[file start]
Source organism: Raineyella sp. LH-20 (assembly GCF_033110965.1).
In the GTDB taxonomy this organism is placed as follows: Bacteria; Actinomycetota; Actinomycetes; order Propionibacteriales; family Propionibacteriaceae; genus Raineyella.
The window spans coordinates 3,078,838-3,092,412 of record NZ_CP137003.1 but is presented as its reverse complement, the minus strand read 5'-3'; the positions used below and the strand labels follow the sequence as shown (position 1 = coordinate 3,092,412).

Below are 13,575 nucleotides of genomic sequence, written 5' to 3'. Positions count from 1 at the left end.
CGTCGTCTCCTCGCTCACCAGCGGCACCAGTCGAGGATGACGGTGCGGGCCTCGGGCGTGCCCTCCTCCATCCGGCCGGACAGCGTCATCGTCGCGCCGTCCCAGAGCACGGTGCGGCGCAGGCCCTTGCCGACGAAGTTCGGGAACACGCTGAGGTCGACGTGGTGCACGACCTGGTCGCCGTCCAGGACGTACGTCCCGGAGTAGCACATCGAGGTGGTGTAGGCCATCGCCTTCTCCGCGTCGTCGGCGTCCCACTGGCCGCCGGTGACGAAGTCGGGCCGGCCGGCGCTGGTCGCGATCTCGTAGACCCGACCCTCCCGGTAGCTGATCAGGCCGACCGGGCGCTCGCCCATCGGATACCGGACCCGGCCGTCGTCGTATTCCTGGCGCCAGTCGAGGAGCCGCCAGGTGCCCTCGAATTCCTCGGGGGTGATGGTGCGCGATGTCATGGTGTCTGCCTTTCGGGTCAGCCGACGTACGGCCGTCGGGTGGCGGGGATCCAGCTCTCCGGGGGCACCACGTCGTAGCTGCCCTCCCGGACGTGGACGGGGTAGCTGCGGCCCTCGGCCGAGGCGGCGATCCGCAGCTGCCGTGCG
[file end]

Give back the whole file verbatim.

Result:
Source organism: Raineyella sp. LH-20 (assembly GCF_033110965.1).
In the GTDB taxonomy this organism is placed as follows: Bacteria; Actinomycetota; Actinomycetes; order Propionibacteriales; family Propionibacteriaceae; genus Raineyella.
The window spans coordinates 3,078,838-3,092,412 of record NZ_CP137003.1 but is presented as its reverse complement, the minus strand read 5'-3'; the positions used below and the strand labels follow the sequence as shown (position 1 = coordinate 3,092,412).

Below are 13,575 nucleotides of genomic sequence, written 5' to 3'. Positions count from 1 at the left end.
CGTCGTCTCCTCGCTCACCAGCGGCACCAGTCGAGGATGACGGTGCGGGCCTCGGGCGTGCCCTCCTCCATCCGGCCGGACAGCGTCATCGTCGCGCCGTCCCAGAGCACGGTGCGGCGCAGGCCCTTGCCGACGAAGTTCGGGAACACGCTGAGGTCGACGTGGTGCACGACCTGGTCGCCGTCCAGGACGTACGTCCCGGAGTAGCACATCGAGGTGGTGTAGGCCATCGCCTTCTCCGCGTCGTCGGCGTCCCACTGGCCGCCGGTGACGAAGTCGGGCCGGCCGGCGCTGGTCGCGATCTCGTAGACCCGACCCTCCCGGTAGCTGATCAGGCCGACCGGGCGCTCGCCCATCGGATACCGGACCCGGCCGTCGTCGTATTCCTGGCGCCAGTCGAGGAGCCGCCAGGTGCCCTCGAATTCCTCGGGGGTGATGGTGCGCGATGTCATGGTGTCTGCCTTTCGGGTCAGCCGACGTACGGCCGTCGGGTGGCGGGGATCCAGCTCTCCGGGGGCACCACGTCGTAGCTGCCCTCCCGGACGTGGACGGGGTAGCTGCGGCCCTCGGCCGAGGCGGCGATCCGCAGCTGCCGTGCG